How long has the science of forecasting weather been around?
Weather predictions and folklore are probably as old as human society
Waves crash agains the sea wall in Lahinch, Co Clare as thousands of homes and businesses were left without power as Storm Lorenzo passed across Ireland. Photograph: Brian Lawless/PA Wire
The twitter response to Met Éireann’s recent forecasting around Storm Lorenzo encapsulated much of our views of weather forecasting in general. There were the doubters and the critics, people who looked out their window and declared that this was “much ado about nothing”. And then here were the chancers, hoping for a day off work – “Cmon lads cancel Friday ffs” .
Many people cited the “big wind” non-event as a reason for doubting Met Éireann. Nonetheless, there were the few supporters who pointed out that in fact the forecasting had been pretty accurate this time.
We may not take it too seriously, but in a country that loves to talk about weather many of us are avid consumers of the weather forecast. Folklore about how to predict the weather based on observations of, for example, animal behaviour, is probably as old as human society. But how long has the science of forecasting been going on?
According to astrologers, each planet or celestial body had certain characteristics that determined the type of weather it would bring
Medieval scholars tried to use astrology to predict weather. They linked the locations of particular planets in the sky with weather events such as heavy rain or strong winds. According to astrologers, each planet or celestial body had certain characteristics that determined the type of weather it would bring when it was positioned in the sky in a way that amplified its influence on earth.
Where a planet was in relation to particular constellations of stars or to the other planets would help to define how influential it was on the weather. As health and disease was often linked to weather, physicians were interested in how the alignment of the planets might affect outbreaks of disease.
Historian Stuart Jenks has noted that this kind of weather prediction showed little care for the economic impacts of weather events and was more an intellectual endeavour for educated elites. In other words, no farmer was using the alignment of Jupiter and the moon to decide whether to cut his hay this week or not.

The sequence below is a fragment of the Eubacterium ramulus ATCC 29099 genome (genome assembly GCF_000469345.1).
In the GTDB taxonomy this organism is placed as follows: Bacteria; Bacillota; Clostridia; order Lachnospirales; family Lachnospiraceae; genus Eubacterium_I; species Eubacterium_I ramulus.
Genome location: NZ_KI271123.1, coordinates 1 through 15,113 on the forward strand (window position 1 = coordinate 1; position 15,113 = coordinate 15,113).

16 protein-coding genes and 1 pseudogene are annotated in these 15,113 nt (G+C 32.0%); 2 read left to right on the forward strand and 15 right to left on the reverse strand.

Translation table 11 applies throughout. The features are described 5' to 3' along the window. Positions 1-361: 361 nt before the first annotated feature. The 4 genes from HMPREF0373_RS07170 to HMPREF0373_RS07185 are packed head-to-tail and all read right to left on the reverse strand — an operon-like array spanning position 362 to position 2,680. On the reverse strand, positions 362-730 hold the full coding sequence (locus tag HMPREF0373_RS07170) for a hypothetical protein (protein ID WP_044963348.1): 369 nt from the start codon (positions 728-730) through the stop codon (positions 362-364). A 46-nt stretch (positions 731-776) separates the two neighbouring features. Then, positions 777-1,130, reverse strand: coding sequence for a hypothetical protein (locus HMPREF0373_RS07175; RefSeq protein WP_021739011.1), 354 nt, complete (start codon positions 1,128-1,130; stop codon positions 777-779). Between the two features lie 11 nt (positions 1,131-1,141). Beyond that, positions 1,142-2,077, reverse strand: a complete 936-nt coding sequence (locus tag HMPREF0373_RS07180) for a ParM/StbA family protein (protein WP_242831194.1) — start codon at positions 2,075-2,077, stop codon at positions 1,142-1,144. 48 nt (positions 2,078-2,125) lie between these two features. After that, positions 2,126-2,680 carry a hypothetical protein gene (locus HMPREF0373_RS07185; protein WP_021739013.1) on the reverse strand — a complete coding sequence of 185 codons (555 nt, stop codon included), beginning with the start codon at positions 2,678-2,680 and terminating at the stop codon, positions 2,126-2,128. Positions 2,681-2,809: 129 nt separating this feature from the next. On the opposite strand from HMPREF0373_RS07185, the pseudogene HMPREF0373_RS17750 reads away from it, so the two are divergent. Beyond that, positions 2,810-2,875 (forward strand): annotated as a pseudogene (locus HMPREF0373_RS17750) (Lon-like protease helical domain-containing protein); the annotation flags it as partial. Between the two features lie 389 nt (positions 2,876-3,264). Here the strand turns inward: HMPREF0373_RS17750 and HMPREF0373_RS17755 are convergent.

By the middle of the 19th century there were a great many more instruments to draw upon when predicting the weather and there was a much greater focus on the economic potential of weather forecasting. For European governments in particular, the central importance of shipping to national economies and the maintenance of empires provided an impetus to the development of meteorology and particularly storm prediction.
In the United Kingdom, Admiral Robert FitzRoy (former commander of HMS Beagle) was appointed head of a meteorological service managed by the Board of Trade. Initially the meteorological department simply collected weather reports from ships and tried to help train ships’ captains so that they could avoid (or prepare for) dangerous weather en route. But FitzRoy was soon trying to use his accumulated data to predict weather patterns and to prevent disasters at sea when ships encountered unexpected storms.
The theory underlining his storm warning and weather predictions was hazy at best
By the 1860s, FitzRoy had developed a basic system of weather forecasting for the waters around the UK in which predictions were shared between stations using the telegraph. Wind measurements and barometric pressure were collected from stations along the coast and used to calculate storm warnings.
These stations then displayed flags devised by FitzRoy in order to inform sailors of the weather. Such predictions were basic, not indicating that a wind of a particular strength would come from a particular direction. Nonetheless, they proved extremely useful to sailors and FitzRoy believed they had a significant impact in preventing wrecks and loss of life.
Just like our modern weather forecasting system, FitzRoy faced a number of critics. He was not a scientist and the theory underlining his storm warning and weather predictions was hazy at best.
Scientists such as Francis Galton attacked his methods and demanded that the storm warnings and other weather forecasting be suspended until a more scientific means of prediction could be developed. Galton created a critique of FitzRoy’s accuracy that, historian Jim Burton has suggested, may have distorted the picture to suit his own purposes.
The storm warnings were temporarily suspended, but sailors were among the first to protest at the withdrawal of the service and they were eventually reinstated. Sailors, unlike Galton, were willing to endure the occasional mistake because in general forecasts improved their ability to do their jobs safely. Fortunately weather forecasting and long-range modelling have become much more reliable in the meantime.
Dr Juliana Adelman lectures in history at Dublin City University